I think empathy may be one of the traits most needed for business success.  With empathy, we listen better, we solve problems better…  we can meet the needs of our customers and our co-workers when we come from a place of genuine empathy.

The book What Matters Now covers little that is  “new.”  I’m not sure that I “learned” much that was new.  But the book does a terrific job reminding us of what is important, and then leading us to ask the right questions.  In fact, here are my four takeaways from the book, all in the form of questions. Have a go at these…  it will be worth your time.

(And, after you read the book, you might add your own takeaway questions).

#1.  What are your actual values?
Your organization is – and you; yes, you! are – values driven.  So, what are those values?  Answer that question honestly. The values you claim to follow may not be your actual values (i.e., the values that reveal themselves in your decision making and your actions).  What are your values – for you, and for your organization?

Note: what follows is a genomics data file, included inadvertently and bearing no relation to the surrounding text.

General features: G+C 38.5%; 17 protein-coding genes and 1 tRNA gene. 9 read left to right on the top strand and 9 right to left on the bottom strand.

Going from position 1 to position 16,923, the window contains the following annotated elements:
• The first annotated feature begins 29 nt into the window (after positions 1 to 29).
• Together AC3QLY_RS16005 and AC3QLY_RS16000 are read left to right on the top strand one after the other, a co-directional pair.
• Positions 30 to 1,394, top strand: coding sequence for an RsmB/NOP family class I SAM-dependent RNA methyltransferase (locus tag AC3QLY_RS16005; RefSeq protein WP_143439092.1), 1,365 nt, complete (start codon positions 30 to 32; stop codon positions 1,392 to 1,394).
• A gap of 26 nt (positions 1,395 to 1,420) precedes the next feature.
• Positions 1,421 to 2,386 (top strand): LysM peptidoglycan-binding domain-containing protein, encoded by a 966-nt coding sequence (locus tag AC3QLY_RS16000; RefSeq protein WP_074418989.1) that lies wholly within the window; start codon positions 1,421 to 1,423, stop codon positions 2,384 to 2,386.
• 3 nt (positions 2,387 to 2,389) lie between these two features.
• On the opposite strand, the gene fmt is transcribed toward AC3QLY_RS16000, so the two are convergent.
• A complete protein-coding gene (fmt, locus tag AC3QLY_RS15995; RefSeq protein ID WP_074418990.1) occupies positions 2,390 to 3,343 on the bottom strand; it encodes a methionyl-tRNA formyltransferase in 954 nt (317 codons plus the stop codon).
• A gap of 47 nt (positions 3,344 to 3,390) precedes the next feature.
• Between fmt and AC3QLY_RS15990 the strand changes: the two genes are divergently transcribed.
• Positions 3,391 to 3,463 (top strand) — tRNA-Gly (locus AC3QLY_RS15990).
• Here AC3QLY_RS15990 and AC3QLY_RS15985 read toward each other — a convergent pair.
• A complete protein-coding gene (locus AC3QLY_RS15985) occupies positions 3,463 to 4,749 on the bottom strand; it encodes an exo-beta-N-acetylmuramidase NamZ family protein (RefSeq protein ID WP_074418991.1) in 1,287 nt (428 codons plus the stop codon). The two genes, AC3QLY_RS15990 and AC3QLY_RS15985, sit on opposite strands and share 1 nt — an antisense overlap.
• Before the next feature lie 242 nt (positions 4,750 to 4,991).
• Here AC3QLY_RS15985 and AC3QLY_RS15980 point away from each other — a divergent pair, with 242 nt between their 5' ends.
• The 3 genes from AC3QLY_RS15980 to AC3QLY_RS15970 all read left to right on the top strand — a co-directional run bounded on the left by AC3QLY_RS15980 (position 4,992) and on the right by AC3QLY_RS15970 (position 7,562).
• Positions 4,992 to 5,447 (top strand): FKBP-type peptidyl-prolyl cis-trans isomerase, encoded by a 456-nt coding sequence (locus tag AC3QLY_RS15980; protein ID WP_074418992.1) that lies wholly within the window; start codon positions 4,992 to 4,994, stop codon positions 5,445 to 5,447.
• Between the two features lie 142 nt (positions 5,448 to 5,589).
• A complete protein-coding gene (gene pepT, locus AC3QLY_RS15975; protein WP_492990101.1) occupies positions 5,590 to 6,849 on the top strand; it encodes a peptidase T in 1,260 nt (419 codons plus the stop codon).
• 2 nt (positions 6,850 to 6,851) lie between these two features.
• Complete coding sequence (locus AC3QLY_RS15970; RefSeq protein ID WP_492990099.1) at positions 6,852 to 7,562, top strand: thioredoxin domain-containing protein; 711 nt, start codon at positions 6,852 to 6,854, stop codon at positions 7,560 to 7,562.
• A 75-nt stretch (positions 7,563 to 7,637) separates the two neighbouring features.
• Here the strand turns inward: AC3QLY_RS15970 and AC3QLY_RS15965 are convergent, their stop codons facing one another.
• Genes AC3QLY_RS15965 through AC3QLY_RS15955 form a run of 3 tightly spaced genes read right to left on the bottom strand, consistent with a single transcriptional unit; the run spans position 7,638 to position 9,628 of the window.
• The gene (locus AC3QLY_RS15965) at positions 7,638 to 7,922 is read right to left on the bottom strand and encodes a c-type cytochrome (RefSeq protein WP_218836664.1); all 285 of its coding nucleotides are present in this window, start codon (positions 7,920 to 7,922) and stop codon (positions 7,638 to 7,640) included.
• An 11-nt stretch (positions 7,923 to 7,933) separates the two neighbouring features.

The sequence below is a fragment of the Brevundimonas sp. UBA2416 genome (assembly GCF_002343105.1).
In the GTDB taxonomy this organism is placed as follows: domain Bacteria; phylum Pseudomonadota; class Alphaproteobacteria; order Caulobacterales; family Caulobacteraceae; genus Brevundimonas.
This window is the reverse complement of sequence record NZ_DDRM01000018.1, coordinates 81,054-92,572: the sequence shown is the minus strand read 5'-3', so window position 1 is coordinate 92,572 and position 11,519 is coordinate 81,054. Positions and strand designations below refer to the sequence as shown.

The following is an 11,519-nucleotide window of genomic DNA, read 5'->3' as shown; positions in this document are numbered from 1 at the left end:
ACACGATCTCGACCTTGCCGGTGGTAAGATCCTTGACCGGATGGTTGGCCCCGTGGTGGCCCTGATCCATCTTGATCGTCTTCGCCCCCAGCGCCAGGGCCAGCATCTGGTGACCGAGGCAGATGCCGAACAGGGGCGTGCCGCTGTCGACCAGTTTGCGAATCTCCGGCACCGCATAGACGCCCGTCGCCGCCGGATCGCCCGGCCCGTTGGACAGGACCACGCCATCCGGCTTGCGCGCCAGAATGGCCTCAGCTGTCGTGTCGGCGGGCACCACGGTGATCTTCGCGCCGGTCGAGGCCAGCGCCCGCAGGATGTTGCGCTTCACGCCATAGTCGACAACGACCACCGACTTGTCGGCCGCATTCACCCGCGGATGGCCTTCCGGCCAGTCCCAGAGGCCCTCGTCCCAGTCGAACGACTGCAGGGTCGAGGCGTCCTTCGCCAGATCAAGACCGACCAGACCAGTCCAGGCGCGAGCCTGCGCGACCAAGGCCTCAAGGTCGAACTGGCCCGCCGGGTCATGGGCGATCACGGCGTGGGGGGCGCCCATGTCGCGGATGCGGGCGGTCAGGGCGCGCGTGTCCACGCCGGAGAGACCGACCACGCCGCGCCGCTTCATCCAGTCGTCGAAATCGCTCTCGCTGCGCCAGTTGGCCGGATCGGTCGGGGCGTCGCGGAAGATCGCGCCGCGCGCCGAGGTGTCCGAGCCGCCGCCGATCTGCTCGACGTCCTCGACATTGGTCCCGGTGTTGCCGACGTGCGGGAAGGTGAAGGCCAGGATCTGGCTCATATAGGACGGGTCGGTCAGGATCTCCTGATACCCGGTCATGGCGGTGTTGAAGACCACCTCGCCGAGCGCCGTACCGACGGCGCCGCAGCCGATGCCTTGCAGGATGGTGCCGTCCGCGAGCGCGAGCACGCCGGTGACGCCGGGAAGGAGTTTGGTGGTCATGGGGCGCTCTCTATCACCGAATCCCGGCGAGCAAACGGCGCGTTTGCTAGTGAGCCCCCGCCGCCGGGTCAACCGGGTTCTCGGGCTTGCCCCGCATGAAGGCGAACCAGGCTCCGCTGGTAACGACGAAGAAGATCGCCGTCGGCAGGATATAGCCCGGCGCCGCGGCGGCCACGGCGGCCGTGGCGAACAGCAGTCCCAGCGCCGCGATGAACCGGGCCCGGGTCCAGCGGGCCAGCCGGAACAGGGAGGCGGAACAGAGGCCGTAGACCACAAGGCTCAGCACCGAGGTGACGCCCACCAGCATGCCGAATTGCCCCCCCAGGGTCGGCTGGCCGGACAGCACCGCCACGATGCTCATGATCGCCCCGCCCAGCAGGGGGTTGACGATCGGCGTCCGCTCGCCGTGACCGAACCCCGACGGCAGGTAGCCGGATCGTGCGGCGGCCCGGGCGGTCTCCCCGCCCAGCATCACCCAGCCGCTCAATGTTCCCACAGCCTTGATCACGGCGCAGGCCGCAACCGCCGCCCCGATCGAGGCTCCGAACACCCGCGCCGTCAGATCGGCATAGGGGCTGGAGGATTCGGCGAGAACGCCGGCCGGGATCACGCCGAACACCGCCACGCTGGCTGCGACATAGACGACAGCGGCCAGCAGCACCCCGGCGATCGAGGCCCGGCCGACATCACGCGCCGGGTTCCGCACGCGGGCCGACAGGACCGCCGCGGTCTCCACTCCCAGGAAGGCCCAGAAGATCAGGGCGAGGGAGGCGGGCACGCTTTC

#2.  Where are you on the hierarchy of the human capabilities at work?  How can you, how do you help people move toward the summit – that top level, the level of passion?
#3.  Are you actually practicing continual innovation and adaptability?  Throughout your organization?  And in all aspects of your life, especially including your work life?  Have you actually embraced innovation and change?  How have you done so — what is your proof that you practice continual innovation?
#4.  Are you passionate about your work?
If passion matters (which it does), would your customers describe your employees as passionate employees – passionate about serving the needs of the customer with a product and/or service that makes a difference for the better?  And, would your customers, and your coworkers, describe you as passionate about the work you do?

I always try to figure out “just what should we do” after reading a good book.  One thing we can always do is to ask “what are the questions that we need to deal with regarding the issues addressed in this book?”.  Coming up with the questions is difficult work.  It’s even more challenging to answer them.


You can purchase my synopsis of What Matters Now, with audio + a comprehensive handout, soon on our companion web site, 15minutebusinessbooks.com.  We have hundreds of book synopses available.  You really can sit down with handout in hand, listen to the audio, and learn significant content from the best business books of our era.  Nearly all of these are recorded at our First Friday Book Synopsis events.